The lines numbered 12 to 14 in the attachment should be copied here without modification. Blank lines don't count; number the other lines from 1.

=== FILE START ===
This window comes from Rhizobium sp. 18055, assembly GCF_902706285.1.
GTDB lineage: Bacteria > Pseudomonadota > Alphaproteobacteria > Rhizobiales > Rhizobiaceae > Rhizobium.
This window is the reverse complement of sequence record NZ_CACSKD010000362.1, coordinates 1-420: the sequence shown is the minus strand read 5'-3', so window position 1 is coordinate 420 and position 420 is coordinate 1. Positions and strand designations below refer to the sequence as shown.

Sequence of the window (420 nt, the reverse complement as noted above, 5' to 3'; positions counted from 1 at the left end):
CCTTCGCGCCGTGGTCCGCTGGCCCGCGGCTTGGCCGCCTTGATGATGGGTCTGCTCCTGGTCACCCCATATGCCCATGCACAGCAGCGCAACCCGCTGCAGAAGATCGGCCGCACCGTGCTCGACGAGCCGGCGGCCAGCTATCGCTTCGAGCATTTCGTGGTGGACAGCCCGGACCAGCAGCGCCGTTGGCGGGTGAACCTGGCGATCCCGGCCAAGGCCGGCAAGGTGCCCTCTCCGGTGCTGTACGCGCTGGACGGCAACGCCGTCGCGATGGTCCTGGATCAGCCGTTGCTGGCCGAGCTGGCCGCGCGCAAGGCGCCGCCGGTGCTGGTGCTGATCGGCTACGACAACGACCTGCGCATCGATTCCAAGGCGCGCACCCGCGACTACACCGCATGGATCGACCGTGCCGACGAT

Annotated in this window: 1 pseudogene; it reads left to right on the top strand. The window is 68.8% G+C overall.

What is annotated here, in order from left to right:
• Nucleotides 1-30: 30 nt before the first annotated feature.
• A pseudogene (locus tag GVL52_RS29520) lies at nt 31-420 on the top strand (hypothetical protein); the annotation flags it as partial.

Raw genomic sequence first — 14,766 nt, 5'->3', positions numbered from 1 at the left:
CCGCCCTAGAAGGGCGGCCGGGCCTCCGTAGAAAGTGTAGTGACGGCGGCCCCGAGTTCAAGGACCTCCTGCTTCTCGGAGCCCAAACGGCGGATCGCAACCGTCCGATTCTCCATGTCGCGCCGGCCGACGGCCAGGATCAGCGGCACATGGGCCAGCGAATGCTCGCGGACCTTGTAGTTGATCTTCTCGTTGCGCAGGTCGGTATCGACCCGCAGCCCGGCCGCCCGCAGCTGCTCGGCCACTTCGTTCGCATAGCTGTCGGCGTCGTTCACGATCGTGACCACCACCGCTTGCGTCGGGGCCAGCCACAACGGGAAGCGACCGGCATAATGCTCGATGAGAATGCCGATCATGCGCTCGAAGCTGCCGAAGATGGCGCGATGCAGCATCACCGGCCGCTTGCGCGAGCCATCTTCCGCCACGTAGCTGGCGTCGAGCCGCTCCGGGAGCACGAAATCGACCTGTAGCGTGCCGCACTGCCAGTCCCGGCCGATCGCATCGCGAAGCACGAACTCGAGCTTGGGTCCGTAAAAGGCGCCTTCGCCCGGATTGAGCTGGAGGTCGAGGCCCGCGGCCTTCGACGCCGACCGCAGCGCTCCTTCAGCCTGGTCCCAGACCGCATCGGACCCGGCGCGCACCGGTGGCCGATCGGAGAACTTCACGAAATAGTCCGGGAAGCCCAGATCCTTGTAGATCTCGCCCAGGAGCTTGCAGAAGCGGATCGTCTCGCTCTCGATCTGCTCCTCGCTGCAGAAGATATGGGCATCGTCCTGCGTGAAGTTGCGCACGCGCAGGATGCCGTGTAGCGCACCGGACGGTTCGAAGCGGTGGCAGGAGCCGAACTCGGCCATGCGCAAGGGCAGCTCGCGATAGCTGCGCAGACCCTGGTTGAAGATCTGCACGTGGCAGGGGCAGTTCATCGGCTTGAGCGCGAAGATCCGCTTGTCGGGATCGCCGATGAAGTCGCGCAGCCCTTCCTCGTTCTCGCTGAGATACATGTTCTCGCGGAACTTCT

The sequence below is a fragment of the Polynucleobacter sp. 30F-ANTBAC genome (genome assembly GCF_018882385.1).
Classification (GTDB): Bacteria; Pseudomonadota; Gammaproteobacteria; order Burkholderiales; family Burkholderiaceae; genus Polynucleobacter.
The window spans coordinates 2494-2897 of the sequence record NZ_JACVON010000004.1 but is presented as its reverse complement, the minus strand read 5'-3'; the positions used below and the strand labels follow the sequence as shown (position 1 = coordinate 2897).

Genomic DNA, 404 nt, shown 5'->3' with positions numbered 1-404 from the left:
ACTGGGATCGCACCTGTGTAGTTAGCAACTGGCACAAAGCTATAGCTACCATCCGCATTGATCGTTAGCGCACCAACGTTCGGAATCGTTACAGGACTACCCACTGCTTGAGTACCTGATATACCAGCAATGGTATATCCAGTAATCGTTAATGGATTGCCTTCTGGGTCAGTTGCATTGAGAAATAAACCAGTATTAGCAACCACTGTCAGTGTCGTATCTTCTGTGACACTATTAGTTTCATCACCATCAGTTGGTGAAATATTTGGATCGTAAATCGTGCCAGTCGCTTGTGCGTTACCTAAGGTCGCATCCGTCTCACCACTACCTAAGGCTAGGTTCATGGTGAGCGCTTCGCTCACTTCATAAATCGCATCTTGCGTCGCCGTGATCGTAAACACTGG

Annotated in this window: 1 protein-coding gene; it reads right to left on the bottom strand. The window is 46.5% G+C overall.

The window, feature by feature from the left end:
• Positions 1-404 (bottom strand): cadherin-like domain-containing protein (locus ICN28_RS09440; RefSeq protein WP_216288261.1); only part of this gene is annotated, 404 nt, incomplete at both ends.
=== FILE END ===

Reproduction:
The sequence below is a fragment of the Polynucleobacter sp. 30F-ANTBAC genome (genome assembly GCF_018882385.1).
Classification (GTDB): Bacteria; Pseudomonadota; Gammaproteobacteria; order Burkholderiales; family Burkholderiaceae; genus Polynucleobacter.
The window spans coordinates 2494-2897 of the sequence record NZ_JACVON010000004.1 but is presented as its reverse complement, the minus strand read 5'-3'; the positions used below and the strand labels follow the sequence as shown (position 1 = coordinate 2897).